The book is a fascinating tale of an intrepid entrepreneur and the company he has built
The book Harsh Realities lives up to its name, because many episodes of this story illustrate how Mariwala overcame the harsh realities of an entrepreneur’s life. The challenges of breaking away from a traditional family business and creating a professionally run FMCG company, overcoming a sad but inevitable family separation, facing up to a behemoth like Hindustan Unilever, owning up to both successes and failures — they are all part of this immensely readable book, co-authored by two legends — Harsh himself, and Ram Charan, the well-known management guru, who has also been Mariwala’s coach for several years.
The book is a compelling read because it works at many levels. First, it takes us through an exciting story of how a very successful company has been created from scratch, with all its ups and downs. Marico was created in 1990, when the consumer products business of his family firm, which had been primarily in the commodities business for many decades, was demerged — a move that took many years for Mariwala to accomplish. He calls this the most important milestone in his life, because he could now mould the future of the company, free of any shackles.
Mariwala then painstakingly built a strong foundation for Marico. He brought on board top-class talent from reputed consumer goods companies such as Asian Paints, SmithKline Beecham and Colgate. Not an easy task for a relatively unknown firm, but his recruits were drawn by Harsh’s earnestness, simplicity and transparency. The story of how this top team went about defining the vision and strategy, then building the right culture for an agile consumer and brand-led company is the stuff of legend.
Battle with HUL
One of the most dramatic interludes in the book is the battle that Marico had to wage with Hindustan Unilever, which wanted to acquire the company. HUL, with its deep pockets and its own coconut oil brand, Nihar, spared no expense to try and bring
Marico and its flagship brand, Parachute coconut oil, to its knees in the marketplace. This would be a prelude to making an acquisition offer. In a sequence that is worthy of a Bollywood plot, Harsh suddenly received a call one evening, from Keki Dadiseth, the then CEO of HUL. Dadiseth wanted to buy Marico, and he made his case, along with a compelling offer. He then went on to hold out a not-so-veiled threat. “Marico will be history…sell, if you don’t, you will regret it.”
Mariwala was rattled, spent a sleepless night, but the next morning, he decided that there was no question of giving in to a threatening call and selling out. Marico fought back in the markets with a vengeance. A few years later, at the end of a bruising battle, HUL stepped away, for its own strategic reasons. In fact, Marico then went on to acquire Nihar from HUL, thus cementing its market leadership. David had beaten Goliath, yet again.
The book contains many such fascinating episodes, where Mariwala’s dogged persistence, and his ability to inspire his people, come to the fore. To win in the markets, his team and he create a stream of distinctive products, innovative packaging and, most importantly, a strong sales backbone. The relentless search for appropriate solutions to customer needs, and the sharp focus on consumer-centric innovation, take centre-stage in the story multiple times, highlighting how central these key themes have been to Marico’s remarkable progress.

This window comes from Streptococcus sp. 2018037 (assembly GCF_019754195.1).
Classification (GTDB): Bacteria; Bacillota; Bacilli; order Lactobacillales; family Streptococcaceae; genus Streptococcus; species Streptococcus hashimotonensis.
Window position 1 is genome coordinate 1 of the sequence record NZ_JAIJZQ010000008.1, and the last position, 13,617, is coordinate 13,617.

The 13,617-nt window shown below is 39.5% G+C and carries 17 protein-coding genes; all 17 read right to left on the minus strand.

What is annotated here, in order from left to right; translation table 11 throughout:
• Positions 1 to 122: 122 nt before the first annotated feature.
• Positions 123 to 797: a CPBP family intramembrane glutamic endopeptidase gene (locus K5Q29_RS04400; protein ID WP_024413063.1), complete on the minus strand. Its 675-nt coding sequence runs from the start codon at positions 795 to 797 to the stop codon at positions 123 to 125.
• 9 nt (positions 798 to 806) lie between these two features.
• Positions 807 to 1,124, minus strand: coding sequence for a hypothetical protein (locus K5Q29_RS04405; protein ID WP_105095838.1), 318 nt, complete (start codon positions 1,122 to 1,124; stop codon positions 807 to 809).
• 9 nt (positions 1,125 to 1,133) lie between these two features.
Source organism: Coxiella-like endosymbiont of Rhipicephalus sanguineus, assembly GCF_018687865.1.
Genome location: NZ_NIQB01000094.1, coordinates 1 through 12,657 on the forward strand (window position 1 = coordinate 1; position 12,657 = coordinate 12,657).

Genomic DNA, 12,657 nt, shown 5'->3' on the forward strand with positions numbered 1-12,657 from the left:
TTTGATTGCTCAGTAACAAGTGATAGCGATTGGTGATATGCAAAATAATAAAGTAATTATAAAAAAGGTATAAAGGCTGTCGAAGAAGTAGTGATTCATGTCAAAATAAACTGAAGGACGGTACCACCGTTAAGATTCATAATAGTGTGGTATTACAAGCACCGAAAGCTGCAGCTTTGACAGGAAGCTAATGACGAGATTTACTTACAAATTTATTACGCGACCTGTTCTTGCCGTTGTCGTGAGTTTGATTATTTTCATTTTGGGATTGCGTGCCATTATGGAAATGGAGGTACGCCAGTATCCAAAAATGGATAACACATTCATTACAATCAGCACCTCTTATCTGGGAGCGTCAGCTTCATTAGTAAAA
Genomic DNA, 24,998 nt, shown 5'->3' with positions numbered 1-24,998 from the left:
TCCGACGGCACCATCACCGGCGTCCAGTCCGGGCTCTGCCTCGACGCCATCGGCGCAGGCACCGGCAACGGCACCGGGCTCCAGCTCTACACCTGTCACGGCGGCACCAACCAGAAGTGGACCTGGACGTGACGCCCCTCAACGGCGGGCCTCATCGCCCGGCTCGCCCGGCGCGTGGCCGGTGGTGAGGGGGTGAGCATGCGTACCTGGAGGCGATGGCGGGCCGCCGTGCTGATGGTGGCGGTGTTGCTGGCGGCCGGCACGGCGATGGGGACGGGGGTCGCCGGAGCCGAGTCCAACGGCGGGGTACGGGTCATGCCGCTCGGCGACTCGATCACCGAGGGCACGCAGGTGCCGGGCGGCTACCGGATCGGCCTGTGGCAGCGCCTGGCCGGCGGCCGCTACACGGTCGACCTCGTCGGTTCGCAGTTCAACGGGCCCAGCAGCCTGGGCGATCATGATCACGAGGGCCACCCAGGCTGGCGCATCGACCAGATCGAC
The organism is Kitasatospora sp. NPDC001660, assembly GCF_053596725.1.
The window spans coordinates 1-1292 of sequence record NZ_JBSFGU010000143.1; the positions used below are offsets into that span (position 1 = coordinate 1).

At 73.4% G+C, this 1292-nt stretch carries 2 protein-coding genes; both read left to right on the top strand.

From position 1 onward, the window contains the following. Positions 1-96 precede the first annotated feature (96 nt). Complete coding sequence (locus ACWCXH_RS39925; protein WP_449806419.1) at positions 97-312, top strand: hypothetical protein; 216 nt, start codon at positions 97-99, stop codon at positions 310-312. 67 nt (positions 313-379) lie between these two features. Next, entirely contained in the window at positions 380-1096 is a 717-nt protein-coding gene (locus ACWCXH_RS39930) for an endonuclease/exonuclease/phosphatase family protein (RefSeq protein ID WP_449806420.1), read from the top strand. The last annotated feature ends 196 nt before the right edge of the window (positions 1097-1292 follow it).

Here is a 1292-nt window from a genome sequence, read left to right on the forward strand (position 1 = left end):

These stories and their lessons apart, a second reason that this book works so well is that it gives us a ringside view of Mariwala’s mind, and his evolution as a corporate leader. He stays close to the consumer. He is always open to learning, never letting his ego get ahead of him. From his failures, he learns valuable lessons. He trusts his well-honed instinct, built on years of experience. He ensures that the company which he founded builds the right corporate governance. Finally, in a move that is rare for Indian entrepreneurs, he hands over the operational reins of the company to a professional CEO, stepping back to become Chairman.
Most importantly, alongside these fine qualities of leadership, he has absolute belief in the core values of trust and transparency, which have, in the final analysis, created not just a commercially highly successful business, but also a greatly respected and admired corporation. This is perhaps why Marico’s impressive portfolio of consumer brands, which include Parachute, Saffola, Mediker, Revive, Setwet and Livon, enjoy the complete trust of millions of consumers today.
Mariwala’s commentary on these milestones in his journey is insightful, and holds invaluable lessons for us. And, as icing on the cake, we also read, at the end of every section, Ram Charan’s candid views on each of these milestones, which are a gold-mine of management wisdom. That is perhaps what makes this book unique: it is a remarkable real-life tale, narrated by the chief protagonist himself, with sharp reflections by one of the world’s leading management thinkers.
I wish the book had contained voices of a few Marico consumers from across India, who have been the bedrock of the company’s success. And I would have relished some personal vignettes about Harsh the human being, including narrations from his family members, who perhaps know him best.
Harsh Realities is a fascinating story, which every entrepreneur and manager can learn a lot from. It is written in a simple and lucid style, and can be read with ease. As I completed reading the book, aptly on Independence Day 2021, I came away hoping that our nation can produce several more Harsh Mariwalas, and many more Maricos.
The reviewer, Harish Bhat, is Brand Custodian, Tata Sons